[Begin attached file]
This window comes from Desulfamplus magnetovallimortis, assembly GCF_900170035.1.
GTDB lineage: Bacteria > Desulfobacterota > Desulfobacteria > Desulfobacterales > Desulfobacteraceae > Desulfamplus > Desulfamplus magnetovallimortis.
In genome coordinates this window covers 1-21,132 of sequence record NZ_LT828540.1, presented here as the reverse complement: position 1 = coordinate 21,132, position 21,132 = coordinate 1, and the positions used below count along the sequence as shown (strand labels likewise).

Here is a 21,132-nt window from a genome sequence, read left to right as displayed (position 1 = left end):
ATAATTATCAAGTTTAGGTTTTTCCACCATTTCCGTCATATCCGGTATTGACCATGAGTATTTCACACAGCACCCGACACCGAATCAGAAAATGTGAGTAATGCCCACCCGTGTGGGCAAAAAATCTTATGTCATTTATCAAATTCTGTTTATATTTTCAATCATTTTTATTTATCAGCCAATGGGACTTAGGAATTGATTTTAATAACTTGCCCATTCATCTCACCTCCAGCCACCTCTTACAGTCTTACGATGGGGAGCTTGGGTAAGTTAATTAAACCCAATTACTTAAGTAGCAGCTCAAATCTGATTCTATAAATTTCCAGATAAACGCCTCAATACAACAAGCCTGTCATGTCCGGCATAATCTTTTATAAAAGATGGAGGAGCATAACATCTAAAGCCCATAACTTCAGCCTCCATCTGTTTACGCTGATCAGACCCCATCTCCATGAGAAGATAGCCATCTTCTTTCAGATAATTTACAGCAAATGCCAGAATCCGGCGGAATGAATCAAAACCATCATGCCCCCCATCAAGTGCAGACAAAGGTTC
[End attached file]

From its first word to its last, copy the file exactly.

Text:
This window comes from Desulfamplus magnetovallimortis, assembly GCF_900170035.1.
GTDB lineage: Bacteria > Desulfobacterota > Desulfobacteria > Desulfobacterales > Desulfobacteraceae > Desulfamplus > Desulfamplus magnetovallimortis.
In genome coordinates this window covers 1-21,132 of sequence record NZ_LT828540.1, presented here as the reverse complement: position 1 = coordinate 21,132, position 21,132 = coordinate 1, and the positions used below count along the sequence as shown (strand labels likewise).

Here is a 21,132-nt window from a genome sequence, read left to right as displayed (position 1 = left end):
ATAATTATCAAGTTTAGGTTTTTCCACCATTTCCGTCATATCCGGTATTGACCATGAGTATTTCACACAGCACCCGACACCGAATCAGAAAATGTGAGTAATGCCCACCCGTGTGGGCAAAAAATCTTATGTCATTTATCAAATTCTGTTTATATTTTCAATCATTTTTATTTATCAGCCAATGGGACTTAGGAATTGATTTTAATAACTTGCCCATTCATCTCACCTCCAGCCACCTCTTACAGTCTTACGATGGGGAGCTTGGGTAAGTTAATTAAACCCAATTACTTAAGTAGCAGCTCAAATCTGATTCTATAAATTTCCAGATAAACGCCTCAATACAACAAGCCTGTCATGTCCGGCATAATCTTTTATAAAAGATGGAGGAGCATAACATCTAAAGCCCATAACTTCAGCCTCCATCTGTTTACGCTGATCAGACCCCATCTCCATGAGAAGATAGCCATCTTCTTTCAGATAATTTACAGCAAATGCCAGAATCCGGCGGAATGAATCAAAACCATCATGCCCCCCATCAAGTGCAGACAAAGGTTC